In one famously controversial [Japanese game] show, an aspiring comedian named Nasubi was locked naked in an empty apartment and forced to live on winnings from magazine sweepstakes until he earned $10,000. When he finally reached his goal 14 months later, the show's producers gave him some clothes, blindfolded him, and took him on a surprise vacation to South Korea, where he was locked in yet another apartment until he won enough money to buy a plane ticket home. While some vehemently opposed the show, most watched it religiously with delightful horror and amusement. Nasubi wrote a best-selling book about his experience and later became a successful stage actor.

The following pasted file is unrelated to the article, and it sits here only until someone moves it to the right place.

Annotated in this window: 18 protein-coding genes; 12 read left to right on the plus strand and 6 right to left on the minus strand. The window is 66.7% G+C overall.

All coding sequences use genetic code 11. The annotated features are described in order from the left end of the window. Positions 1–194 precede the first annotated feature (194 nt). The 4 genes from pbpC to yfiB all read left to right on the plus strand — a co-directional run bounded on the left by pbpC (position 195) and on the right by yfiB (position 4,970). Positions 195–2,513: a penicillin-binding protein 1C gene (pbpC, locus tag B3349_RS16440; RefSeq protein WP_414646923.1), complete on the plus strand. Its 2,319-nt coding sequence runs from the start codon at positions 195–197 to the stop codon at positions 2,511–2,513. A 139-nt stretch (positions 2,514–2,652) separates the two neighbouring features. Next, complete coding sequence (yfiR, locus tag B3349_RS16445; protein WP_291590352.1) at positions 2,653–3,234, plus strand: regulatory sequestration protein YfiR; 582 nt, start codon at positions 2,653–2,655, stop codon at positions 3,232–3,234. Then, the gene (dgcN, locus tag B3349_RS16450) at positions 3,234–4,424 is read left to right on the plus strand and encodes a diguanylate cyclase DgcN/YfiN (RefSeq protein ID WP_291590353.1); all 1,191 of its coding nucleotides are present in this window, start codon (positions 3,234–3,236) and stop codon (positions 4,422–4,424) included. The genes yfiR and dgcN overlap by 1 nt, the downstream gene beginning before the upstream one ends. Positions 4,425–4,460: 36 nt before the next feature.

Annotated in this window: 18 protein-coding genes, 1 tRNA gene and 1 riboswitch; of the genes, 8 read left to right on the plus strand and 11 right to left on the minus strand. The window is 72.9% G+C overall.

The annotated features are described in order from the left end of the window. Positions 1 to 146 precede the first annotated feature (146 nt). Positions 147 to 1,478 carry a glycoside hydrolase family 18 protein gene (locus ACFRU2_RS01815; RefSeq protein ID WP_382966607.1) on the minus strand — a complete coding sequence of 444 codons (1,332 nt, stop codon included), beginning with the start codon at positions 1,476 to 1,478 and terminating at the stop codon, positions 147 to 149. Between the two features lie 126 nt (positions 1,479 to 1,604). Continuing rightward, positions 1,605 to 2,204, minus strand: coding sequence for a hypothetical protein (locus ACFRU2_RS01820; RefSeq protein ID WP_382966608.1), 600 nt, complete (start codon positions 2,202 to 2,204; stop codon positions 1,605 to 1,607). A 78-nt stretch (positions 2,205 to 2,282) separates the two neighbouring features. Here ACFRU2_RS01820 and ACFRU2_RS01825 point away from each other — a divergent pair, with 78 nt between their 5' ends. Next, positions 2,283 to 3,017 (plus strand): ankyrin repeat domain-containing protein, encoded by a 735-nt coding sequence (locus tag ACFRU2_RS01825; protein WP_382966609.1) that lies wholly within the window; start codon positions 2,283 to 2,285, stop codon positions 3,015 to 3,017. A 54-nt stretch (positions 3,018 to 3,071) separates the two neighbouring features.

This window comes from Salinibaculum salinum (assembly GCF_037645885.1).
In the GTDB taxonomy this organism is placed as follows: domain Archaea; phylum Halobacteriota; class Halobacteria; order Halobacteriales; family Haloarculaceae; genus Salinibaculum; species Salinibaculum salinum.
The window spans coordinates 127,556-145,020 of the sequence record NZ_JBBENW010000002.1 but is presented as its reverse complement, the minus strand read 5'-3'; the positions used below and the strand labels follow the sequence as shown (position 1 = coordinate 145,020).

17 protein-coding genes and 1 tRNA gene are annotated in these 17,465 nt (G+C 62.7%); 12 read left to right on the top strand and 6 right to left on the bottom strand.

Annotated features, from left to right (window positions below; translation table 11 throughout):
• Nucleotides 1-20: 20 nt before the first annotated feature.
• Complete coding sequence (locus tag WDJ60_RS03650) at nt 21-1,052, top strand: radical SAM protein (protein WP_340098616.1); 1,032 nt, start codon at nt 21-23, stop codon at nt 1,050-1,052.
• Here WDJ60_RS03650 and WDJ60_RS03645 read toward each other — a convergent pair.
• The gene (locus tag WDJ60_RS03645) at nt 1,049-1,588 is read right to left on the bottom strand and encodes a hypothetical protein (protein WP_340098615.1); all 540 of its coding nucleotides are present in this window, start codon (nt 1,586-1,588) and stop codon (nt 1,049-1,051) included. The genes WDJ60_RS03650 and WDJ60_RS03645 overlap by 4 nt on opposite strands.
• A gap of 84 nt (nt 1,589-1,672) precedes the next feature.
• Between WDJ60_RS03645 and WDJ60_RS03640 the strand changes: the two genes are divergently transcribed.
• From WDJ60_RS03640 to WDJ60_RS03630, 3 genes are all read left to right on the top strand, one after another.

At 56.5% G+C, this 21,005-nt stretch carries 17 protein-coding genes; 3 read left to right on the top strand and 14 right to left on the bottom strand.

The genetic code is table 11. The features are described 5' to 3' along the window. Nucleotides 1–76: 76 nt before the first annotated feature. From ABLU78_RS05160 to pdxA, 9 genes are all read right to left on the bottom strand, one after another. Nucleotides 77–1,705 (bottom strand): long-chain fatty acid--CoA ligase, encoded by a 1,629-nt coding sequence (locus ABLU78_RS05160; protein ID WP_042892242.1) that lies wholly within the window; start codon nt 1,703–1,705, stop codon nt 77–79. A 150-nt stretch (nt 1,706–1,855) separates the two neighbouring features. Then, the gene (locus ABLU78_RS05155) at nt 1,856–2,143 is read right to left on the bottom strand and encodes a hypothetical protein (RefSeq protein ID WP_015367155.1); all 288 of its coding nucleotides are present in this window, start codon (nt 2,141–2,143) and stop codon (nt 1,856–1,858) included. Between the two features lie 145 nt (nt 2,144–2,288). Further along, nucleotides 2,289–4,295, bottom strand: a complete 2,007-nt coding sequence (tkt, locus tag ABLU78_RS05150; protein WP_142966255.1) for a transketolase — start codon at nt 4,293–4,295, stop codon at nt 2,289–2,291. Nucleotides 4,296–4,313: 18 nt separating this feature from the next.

It's the type of comedy that only works in a culture where lawsuits don't take precedent over a nationwide commitment to make fun and have fun.
In a nutshell, a real funny Japanese TV show will have you thinking, over and over:
This is embarrassing to watch.
This is so wrong.
I'm so glad that's not me.
This is f-ing hilarious.
--Lisa Katayama, Boing Boing, on real-life Oldboy scenarios broadcast for giggles